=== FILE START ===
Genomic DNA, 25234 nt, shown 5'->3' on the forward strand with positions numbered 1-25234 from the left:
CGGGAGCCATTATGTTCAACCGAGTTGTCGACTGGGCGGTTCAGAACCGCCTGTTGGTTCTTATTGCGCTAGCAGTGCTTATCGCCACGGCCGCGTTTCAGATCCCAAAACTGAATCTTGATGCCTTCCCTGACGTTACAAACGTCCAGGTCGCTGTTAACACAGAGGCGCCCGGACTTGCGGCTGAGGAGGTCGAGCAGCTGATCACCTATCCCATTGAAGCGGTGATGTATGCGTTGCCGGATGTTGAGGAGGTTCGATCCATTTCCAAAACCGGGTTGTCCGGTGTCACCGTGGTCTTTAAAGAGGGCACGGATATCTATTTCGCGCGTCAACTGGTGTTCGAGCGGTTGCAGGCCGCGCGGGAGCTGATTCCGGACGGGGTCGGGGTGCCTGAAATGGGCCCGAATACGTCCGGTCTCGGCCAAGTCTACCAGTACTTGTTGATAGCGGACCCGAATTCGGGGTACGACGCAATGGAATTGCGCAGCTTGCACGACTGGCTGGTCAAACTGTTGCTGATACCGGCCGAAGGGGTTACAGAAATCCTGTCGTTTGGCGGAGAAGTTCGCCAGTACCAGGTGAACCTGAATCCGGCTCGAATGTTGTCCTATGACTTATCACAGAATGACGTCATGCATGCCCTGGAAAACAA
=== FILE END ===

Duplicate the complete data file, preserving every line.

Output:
Genomic DNA, 25234 nt, shown 5'->3' on the forward strand with positions numbered 1-25234 from the left:
CGGGAGCCATTATGTTCAACCGAGTTGTCGACTGGGCGGTTCAGAACCGCCTGTTGGTTCTTATTGCGCTAGCAGTGCTTATCGCCACGGCCGCGTTTCAGATCCCAAAACTGAATCTTGATGCCTTCCCTGACGTTACAAACGTCCAGGTCGCTGTTAACACAGAGGCGCCCGGACTTGCGGCTGAGGAGGTCGAGCAGCTGATCACCTATCCCATTGAAGCGGTGATGTATGCGTTGCCGGATGTTGAGGAGGTTCGATCCATTTCCAAAACCGGGTTGTCCGGTGTCACCGTGGTCTTTAAAGAGGGCACGGATATCTATTTCGCGCGTCAACTGGTGTTCGAGCGGTTGCAGGCCGCGCGGGAGCTGATTCCGGACGGGGTCGGGGTGCCTGAAATGGGCCCGAATACGTCCGGTCTCGGCCAAGTCTACCAGTACTTGTTGATAGCGGACCCGAATTCGGGGTACGACGCAATGGAATTGCGCAGCTTGCACGACTGGCTGGTCAAACTGTTGCTGATACCGGCCGAAGGGGTTACAGAAATCCTGTCGTTTGGCGGAGAAGTTCGCCAGTACCAGGTGAACCTGAATCCGGCTCGAATGTTGTCCTATGACTTATCACAGAATGACGTCATGCATGCCCTGGAAAACAA